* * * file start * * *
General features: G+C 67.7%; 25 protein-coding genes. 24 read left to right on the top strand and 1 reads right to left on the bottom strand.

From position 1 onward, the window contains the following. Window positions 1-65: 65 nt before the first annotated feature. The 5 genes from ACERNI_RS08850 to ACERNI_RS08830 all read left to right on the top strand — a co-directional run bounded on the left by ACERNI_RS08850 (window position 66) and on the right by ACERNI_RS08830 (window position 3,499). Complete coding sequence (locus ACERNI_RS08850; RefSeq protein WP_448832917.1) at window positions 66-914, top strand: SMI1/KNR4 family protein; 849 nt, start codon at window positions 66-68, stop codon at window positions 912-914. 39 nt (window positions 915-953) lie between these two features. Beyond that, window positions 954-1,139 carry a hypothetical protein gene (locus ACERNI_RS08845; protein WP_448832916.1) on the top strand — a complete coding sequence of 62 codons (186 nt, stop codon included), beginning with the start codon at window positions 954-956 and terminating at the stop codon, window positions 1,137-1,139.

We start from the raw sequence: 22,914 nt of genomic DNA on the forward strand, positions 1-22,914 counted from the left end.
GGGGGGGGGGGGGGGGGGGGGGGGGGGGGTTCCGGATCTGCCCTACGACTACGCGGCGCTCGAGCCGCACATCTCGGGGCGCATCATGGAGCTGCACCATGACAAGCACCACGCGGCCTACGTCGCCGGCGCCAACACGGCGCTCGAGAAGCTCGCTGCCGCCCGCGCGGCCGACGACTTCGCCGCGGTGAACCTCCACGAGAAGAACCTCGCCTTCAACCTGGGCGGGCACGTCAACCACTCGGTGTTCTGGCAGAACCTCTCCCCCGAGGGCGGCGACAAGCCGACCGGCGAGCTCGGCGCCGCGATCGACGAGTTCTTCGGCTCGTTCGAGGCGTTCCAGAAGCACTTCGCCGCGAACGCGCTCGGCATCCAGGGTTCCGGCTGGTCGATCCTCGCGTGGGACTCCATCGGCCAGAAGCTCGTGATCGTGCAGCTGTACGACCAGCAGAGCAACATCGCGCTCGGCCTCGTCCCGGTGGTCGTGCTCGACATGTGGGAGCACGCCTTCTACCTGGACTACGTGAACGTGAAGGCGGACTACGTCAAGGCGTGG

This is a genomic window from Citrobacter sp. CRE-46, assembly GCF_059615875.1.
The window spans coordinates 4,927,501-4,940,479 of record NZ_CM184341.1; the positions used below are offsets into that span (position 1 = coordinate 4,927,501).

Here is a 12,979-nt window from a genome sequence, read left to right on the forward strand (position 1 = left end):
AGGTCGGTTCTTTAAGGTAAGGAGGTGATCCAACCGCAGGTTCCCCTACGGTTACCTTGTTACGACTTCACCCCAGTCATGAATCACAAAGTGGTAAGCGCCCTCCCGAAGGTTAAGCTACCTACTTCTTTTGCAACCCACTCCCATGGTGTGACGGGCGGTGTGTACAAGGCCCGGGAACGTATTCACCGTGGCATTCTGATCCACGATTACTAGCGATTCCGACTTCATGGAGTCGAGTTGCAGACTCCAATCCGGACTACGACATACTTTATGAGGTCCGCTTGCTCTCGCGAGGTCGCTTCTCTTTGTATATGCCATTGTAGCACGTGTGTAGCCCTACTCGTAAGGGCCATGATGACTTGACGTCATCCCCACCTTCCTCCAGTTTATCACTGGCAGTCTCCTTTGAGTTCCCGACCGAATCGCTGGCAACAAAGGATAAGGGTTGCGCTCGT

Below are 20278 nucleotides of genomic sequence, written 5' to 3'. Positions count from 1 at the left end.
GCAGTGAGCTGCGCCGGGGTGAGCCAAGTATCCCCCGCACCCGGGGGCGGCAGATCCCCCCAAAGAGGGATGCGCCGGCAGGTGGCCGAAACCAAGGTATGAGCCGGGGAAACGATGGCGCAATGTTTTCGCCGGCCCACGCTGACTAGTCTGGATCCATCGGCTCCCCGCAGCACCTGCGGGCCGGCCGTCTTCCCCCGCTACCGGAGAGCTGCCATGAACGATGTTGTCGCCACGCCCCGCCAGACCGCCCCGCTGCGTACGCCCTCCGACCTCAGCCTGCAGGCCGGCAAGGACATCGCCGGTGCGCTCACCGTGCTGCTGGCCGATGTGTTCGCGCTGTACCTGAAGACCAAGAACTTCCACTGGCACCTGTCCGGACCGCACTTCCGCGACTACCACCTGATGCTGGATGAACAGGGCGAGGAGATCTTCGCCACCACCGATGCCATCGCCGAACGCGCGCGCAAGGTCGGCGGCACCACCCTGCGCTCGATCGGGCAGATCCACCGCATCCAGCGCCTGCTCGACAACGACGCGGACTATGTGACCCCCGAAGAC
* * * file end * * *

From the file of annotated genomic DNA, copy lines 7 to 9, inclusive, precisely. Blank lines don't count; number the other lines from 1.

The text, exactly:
Here is a 12,979-nt window from a genome sequence, read left to right on the forward strand (position 1 = left end):
AGGTCGGTTCTTTAAGGTAAGGAGGTGATCCAACCGCAGGTTCCCCTACGGTTACCTTGTTACGACTTCACCCCAGTCATGAATCACAAAGTGGTAAGCGCCCTCCCGAAGGTTAAGCTACCTACTTCTTTTGCAACCCACTCCCATGGTGTGACGGGCGGTGTGTACAAGGCCCGGGAACGTATTCACCGTGGCATTCTGATCCACGATTACTAGCGATTCCGACTTCATGGAGTCGAGTTGCAGACTCCAATCCGGACTACGACATACTTTATGAGGTCCGCTTGCTCTCGCGAGGTCGCTTCTCTTTGTATATGCCATTGTAGCACGTGTGTAGCCCTACTCGTAAGGGCCATGATGACTTGACGTCATCCCCACCTTCCTCCAGTTTATCACTGGCAGTCTCCTTTGAGTTCCCGACCGAATCGCTGGCAACAAAGGATAAGGGTTGCGCTCGT

Below are 20278 nucleotides of genomic sequence, written 5' to 3'. Positions count from 1 at the left end.